As for the report of people running inside the plane, Harteveldt says it is shaky, as they could have been airline crew mistaken for passengers. The boxcutters are harder to explain, but he questions why an infiltrator within the airport staff would not have been discovered before now.
Authorities won’t say what came of their investigation
There is also the fact that the FBI, according to United 23's crew, investigated all this – but we don't know what came of the investigation. Asked by The Independent whether it had ever made any charges or arrests in connection to the flight, the agency declined to comment.
"If the FBI missed information about a potential fifth aircraft, it's embarrassing for the agency," says Harteveldt. "Or if they still consider it to be a matter of national security that has not yet been cleared for public discussion."
The 911 Commission also never mentioned United 23 in its final report. Former staffer Miles Kara told the Bulldog that his analysis of Al Qaeda's plot "does not have room for a fifth plane", and that if there was one, it was unlikely to have come from "yet another airport" in addition to the three already confirmed.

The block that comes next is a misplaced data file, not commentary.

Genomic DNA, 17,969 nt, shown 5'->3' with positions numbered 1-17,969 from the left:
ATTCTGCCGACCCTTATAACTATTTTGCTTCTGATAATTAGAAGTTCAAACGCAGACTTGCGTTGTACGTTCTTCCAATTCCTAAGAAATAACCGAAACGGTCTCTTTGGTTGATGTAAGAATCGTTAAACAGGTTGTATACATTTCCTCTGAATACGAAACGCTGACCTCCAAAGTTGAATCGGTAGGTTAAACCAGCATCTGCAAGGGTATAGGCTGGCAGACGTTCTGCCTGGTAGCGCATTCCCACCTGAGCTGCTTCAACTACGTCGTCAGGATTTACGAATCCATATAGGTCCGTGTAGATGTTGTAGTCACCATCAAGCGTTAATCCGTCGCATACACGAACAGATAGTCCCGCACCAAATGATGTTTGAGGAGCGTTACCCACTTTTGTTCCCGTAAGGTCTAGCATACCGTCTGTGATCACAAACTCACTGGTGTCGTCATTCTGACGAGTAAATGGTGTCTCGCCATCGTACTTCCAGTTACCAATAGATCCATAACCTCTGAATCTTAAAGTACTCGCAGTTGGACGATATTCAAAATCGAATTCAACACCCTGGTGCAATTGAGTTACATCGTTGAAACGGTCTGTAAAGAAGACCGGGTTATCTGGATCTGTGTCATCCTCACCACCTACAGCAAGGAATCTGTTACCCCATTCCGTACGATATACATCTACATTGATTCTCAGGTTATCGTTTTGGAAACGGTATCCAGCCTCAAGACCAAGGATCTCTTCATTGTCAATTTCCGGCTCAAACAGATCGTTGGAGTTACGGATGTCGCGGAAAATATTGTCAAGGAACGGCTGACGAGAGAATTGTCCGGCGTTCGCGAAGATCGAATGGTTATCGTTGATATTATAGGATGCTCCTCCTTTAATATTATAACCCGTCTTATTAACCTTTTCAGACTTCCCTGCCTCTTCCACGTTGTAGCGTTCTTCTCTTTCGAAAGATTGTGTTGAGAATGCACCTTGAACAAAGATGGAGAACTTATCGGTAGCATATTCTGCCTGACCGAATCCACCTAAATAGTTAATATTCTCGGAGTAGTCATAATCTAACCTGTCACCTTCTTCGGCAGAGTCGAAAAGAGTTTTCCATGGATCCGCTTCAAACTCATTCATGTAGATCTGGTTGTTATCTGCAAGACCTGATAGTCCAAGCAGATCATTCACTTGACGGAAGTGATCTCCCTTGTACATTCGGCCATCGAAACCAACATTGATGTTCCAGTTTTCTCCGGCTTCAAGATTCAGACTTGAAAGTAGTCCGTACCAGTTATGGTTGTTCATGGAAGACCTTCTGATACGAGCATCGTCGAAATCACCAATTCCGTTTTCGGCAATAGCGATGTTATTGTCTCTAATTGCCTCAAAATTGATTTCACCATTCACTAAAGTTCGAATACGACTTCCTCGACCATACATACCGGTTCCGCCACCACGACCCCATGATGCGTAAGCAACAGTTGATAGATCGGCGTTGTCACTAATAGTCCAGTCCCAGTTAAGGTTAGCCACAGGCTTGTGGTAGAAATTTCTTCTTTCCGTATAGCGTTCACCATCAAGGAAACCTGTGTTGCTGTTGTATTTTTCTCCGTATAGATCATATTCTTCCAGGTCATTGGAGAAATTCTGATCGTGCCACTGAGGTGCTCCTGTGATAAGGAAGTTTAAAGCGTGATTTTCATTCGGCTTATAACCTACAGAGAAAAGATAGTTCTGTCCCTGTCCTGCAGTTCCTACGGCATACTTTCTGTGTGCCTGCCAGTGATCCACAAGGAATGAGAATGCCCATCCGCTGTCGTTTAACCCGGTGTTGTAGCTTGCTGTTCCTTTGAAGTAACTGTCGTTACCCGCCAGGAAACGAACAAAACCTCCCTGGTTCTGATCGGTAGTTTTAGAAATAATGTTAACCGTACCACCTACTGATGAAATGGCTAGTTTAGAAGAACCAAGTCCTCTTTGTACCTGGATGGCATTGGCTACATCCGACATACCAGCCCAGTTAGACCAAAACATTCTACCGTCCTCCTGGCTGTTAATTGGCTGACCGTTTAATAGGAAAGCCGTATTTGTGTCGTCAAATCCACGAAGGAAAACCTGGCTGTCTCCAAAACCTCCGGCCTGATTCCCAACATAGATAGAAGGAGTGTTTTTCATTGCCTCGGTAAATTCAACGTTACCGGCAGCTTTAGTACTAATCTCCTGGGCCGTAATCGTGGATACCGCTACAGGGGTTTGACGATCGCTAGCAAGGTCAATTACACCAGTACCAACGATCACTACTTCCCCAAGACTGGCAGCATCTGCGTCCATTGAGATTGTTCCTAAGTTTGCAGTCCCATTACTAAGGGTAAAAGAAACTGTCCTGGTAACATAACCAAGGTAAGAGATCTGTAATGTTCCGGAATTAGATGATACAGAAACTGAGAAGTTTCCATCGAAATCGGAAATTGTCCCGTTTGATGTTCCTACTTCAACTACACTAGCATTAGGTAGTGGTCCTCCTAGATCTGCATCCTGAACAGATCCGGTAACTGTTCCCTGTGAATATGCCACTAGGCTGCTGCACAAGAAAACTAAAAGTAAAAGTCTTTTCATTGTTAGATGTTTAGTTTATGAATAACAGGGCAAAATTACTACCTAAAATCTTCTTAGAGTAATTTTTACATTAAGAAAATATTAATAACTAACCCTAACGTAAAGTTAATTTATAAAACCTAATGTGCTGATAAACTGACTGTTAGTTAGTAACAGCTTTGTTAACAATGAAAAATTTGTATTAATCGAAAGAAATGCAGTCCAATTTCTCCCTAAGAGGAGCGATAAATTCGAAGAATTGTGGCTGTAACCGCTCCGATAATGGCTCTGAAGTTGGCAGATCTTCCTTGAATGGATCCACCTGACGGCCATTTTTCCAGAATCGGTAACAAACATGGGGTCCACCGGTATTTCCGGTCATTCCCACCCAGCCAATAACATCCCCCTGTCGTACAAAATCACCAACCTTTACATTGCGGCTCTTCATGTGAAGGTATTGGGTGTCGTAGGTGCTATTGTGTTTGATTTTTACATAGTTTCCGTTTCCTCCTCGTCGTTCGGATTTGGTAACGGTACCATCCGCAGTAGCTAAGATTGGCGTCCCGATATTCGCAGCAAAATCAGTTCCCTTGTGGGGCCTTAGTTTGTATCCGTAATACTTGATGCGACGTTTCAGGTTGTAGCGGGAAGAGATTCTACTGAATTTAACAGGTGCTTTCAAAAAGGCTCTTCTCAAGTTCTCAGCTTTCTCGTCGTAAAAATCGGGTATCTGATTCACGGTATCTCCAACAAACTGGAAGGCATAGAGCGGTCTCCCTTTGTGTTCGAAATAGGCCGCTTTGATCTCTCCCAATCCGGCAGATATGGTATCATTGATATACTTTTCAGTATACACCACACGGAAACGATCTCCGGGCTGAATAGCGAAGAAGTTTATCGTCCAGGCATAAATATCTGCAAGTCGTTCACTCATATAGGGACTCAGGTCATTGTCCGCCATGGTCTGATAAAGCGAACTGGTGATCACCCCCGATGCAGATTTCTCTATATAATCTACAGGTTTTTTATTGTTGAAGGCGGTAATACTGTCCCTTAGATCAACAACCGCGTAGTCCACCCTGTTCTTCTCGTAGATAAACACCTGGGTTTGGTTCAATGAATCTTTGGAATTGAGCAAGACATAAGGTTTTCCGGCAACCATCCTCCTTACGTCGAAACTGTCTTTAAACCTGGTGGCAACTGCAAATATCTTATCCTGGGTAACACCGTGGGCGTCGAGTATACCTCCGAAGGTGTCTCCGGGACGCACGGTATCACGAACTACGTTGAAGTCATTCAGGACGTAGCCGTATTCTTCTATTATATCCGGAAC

Hence, the truth about United 23 is unclear and may never be known. But the experience of at least seeming to have suffered such a near miss was clearly traumatic for the crew, who said they struggled to work afterwards.
According to the documentary, they were denied compensation by the airline, which argued that they had not suffered any unique stress beyond what all other air crew suffered on that day, until finally being sued and reaching a settlement.
"It's been 21 years, and it still stays with me," said Thorngren. "The terrifying, horrific events, and the way I was treated by a company that I was loyal to for 30 years. I decided I just said couldn't do anymore. I retired in 2003."
"The indifference, and the way we were treated, was abominable," said Smaldino. "So it was time to leave that job that I worked so hard for."
United did not respond to requests for comment.